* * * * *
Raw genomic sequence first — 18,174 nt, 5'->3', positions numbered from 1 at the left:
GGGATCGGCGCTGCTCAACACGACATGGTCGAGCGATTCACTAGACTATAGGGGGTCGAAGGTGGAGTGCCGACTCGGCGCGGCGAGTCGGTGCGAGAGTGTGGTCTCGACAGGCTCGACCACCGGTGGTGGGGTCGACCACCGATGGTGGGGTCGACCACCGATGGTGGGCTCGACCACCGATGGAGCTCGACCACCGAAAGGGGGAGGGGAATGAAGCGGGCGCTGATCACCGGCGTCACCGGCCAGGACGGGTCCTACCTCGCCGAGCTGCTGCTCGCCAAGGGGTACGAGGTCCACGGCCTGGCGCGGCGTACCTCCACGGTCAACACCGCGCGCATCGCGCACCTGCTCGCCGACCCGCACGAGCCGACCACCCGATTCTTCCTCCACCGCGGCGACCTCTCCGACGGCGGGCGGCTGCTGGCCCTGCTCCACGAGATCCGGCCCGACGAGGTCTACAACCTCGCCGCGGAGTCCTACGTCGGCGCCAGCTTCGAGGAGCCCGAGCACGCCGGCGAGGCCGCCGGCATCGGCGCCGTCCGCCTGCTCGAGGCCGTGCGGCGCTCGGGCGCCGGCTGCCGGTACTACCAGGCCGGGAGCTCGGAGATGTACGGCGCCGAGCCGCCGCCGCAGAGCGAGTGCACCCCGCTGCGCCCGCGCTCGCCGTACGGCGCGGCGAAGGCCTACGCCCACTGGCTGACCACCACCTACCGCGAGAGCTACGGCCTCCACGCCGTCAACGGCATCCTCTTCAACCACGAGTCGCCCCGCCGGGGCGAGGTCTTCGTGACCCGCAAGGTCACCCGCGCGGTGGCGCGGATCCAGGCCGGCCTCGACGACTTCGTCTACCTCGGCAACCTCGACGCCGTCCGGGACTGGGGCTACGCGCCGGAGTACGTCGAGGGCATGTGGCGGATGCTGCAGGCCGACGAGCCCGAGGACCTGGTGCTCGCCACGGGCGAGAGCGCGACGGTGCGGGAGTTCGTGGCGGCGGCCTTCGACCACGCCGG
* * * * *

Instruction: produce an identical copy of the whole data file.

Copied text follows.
Raw genomic sequence first — 18,174 nt, 5'->3', positions numbered from 1 at the left:
GGGATCGGCGCTGCTCAACACGACATGGTCGAGCGATTCACTAGACTATAGGGGGTCGAAGGTGGAGTGCCGACTCGGCGCGGCGAGTCGGTGCGAGAGTGTGGTCTCGACAGGCTCGACCACCGGTGGTGGGGTCGACCACCGATGGTGGGGTCGACCACCGATGGTGGGCTCGACCACCGATGGAGCTCGACCACCGAAAGGGGGAGGGGAATGAAGCGGGCGCTGATCACCGGCGTCACCGGCCAGGACGGGTCCTACCTCGCCGAGCTGCTGCTCGCCAAGGGGTACGAGGTCCACGGCCTGGCGCGGCGTACCTCCACGGTCAACACCGCGCGCATCGCGCACCTGCTCGCCGACCCGCACGAGCCGACCACCCGATTCTTCCTCCACCGCGGCGACCTCTCCGACGGCGGGCGGCTGCTGGCCCTGCTCCACGAGATCCGGCCCGACGAGGTCTACAACCTCGCCGCGGAGTCCTACGTCGGCGCCAGCTTCGAGGAGCCCGAGCACGCCGGCGAGGCCGCCGGCATCGGCGCCGTCCGCCTGCTCGAGGCCGTGCGGCGCTCGGGCGCCGGCTGCCGGTACTACCAGGCCGGGAGCTCGGAGATGTACGGCGCCGAGCCGCCGCCGCAGAGCGAGTGCACCCCGCTGCGCCCGCGCTCGCCGTACGGCGCGGCGAAGGCCTACGCCCACTGGCTGACCACCACCTACCGCGAGAGCTACGGCCTCCACGCCGTCAACGGCATCCTCTTCAACCACGAGTCGCCCCGCCGGGGCGAGGTCTTCGTGACCCGCAAGGTCACCCGCGCGGTGGCGCGGATCCAGGCCGGCCTCGACGACTTCGTCTACCTCGGCAACCTCGACGCCGTCCGGGACTGGGGCTACGCGCCGGAGTACGTCGAGGGCATGTGGCGGATGCTGCAGGCCGACGAGCCCGAGGACCTGGTGCTCGCCACGGGCGAGAGCGCGACGGTGCGGGAGTTCGTGGCGGCGGCCTTCGACCACGCCGG